An example to set a system’s contact name and hostname is as follows:

root@ubuntu:~# snmpset -v 2c -c private \ 
    SNMPv2-MIB::sysContact.0 s admin@net.home \    SNMPv2-MIB::sysName.0 s RTR 
SNMPv2-MIB::sysContact.0 = STRING: admin@net.home 
SNMPv2-MIB::sysName.0 = STRING: RTR 

Some attributes cannot be set via SNMP. For example, it is not possible to modify objects that are used for the monitoring system. These attributes usually include the IP address configuration, counters, or diagnostic information, for example, TCP/UDP connection tables, process lists, installed applications, and performance counters. Many devices tend to support command line administration over SNMP, and in this case, the parameters might be read-only.

MIB definitions specify which attributes are explicitly read-only. Using a graphical tool to find out which attributes can be modified will ease automatic device configuration over the SNMP protocol.

Using graphical tools

Using SNMP and the MIB tree is not a simple task. Many people, not very familiar with command-line tools and the large amounts of information returned, might feel a bit overwhelmed by it. This is where graphical tools come in handy. And there are lots of freely-available tools that can visualize SNMP. We will discuss only a few of them.

The first tool is called mbrowse (see It is a graphical tool for browsing the MIB tree, querying attributes, and running a complete or partial walkthrough the MIB tree. This tool uses the SNMPv1 and the SNMPv2c protocols. It uses the Net-SNMP libraries and shares the same MIB definitions.

The following is a screenshot of the tool with a result from a walkthrough and an expanded TCP tree:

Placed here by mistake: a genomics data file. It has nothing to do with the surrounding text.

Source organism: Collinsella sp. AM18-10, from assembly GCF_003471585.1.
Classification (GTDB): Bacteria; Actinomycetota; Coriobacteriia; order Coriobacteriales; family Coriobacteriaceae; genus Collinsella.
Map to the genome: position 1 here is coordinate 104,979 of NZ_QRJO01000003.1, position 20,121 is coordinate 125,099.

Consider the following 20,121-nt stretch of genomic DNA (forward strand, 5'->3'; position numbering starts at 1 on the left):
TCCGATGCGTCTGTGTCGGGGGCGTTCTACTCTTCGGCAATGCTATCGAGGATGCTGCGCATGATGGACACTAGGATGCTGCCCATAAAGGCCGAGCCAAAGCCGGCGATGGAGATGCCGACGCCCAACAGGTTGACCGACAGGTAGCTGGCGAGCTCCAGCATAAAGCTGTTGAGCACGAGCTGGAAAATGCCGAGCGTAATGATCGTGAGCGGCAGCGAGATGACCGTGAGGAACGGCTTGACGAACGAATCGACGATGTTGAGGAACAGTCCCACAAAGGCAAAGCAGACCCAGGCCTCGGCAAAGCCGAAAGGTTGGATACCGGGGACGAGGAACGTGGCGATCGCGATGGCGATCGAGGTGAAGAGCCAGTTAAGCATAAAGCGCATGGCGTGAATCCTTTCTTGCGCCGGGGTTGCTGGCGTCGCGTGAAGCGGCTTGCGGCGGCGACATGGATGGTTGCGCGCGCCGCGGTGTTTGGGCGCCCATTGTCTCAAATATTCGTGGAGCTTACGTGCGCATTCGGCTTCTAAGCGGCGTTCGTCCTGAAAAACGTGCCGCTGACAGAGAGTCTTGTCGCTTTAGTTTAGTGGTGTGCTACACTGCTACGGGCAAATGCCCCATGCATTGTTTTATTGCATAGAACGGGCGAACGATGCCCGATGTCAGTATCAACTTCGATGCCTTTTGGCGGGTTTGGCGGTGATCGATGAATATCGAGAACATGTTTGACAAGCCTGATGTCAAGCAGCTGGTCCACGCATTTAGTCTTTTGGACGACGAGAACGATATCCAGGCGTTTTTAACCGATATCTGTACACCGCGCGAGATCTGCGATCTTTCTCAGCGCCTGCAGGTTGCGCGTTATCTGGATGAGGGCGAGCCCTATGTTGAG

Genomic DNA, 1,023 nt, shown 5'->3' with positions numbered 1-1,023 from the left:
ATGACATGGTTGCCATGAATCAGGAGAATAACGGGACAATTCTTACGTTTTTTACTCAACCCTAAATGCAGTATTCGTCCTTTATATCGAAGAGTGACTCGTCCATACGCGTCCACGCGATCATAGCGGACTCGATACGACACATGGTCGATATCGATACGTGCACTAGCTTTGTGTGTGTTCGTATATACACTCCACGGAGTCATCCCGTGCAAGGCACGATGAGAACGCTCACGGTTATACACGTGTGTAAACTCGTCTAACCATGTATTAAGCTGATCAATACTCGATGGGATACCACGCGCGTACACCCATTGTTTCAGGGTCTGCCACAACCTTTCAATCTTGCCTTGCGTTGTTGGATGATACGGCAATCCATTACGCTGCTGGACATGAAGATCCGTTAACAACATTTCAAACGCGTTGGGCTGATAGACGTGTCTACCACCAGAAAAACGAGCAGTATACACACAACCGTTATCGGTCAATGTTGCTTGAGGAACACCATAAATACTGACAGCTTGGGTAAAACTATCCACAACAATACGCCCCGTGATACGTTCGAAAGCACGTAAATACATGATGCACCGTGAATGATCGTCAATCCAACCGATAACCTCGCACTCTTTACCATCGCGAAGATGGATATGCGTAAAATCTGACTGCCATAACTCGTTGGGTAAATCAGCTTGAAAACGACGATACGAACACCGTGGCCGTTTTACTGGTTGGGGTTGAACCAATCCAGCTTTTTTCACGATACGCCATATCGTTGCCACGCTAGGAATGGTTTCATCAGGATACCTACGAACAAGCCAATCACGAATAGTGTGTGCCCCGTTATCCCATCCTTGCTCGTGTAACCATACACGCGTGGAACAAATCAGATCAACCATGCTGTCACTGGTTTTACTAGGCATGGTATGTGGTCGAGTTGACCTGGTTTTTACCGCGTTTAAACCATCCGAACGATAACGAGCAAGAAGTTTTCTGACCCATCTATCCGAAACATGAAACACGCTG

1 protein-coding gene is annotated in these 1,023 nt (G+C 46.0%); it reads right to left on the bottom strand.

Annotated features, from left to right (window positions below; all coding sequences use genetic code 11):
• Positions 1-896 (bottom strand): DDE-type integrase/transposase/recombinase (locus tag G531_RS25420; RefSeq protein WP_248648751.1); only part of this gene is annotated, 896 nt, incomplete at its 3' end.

Another interesting tool is Tcl/tK based Interactive Network Editor (TkIned) from the Scotty package ( This is a graphical tool that uses Tk for the graphical interface and Scotty for the SNMP protocol. It allows browsing of the MIB tree, the monitoring of hosts over SNMP, and the visualization of your network by clicking on the layout.

This tool also has another very interesting feature. Based on one or more IP network addresses, it can automatically detect your networks and try to find hosts that respond to SNMP requests. It uses the default public/private community pair, and communicates over the SNMPv1 and SNMPv2c protocols. This allows the detection of various operating systems and devices that are configured to respond to these communities, which are still the default ones in many cases.

The tool can be configured to monitor various parameters such as disk usage or system load over SNMP. The results are graphed and updated in real time. This can serve as a backup system to verify up to date values for various attributes. Once the SNMP or ICMP checks are set up, they will be done periodically until they are removed from the map.

The following is a screenshot of the tool after an IP-discover option has been run, where the tool has been configured to monitor the disk and memory usage of a Windows machine:



The layout of the machines on the chart can be freely edited. There is also a wide set of icons that can be associated with particular hosts.

One more tool is SnmpB ( The tool offers the ability to use various MIB files, query SNMP agents, supports agent discovery, trap events, and many more, all of it with decent GUI.